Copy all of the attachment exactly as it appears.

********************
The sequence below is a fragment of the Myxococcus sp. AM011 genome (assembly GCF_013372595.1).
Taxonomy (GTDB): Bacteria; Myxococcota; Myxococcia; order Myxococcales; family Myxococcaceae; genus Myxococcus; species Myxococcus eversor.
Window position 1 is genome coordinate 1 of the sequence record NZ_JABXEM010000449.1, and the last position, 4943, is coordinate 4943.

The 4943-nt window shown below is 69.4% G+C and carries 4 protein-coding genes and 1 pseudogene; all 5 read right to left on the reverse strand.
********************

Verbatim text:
The sequence below is a fragment of the Myxococcus sp. AM011 genome (assembly GCF_013372595.1).
Taxonomy (GTDB): Bacteria; Myxococcota; Myxococcia; order Myxococcales; family Myxococcaceae; genus Myxococcus; species Myxococcus eversor.
Window position 1 is genome coordinate 1 of the sequence record NZ_JABXEM010000449.1, and the last position, 4943, is coordinate 4943.

The 4943-nt window shown below is 69.4% G+C and carries 4 protein-coding genes and 1 pseudogene; all 5 read right to left on the reverse strand.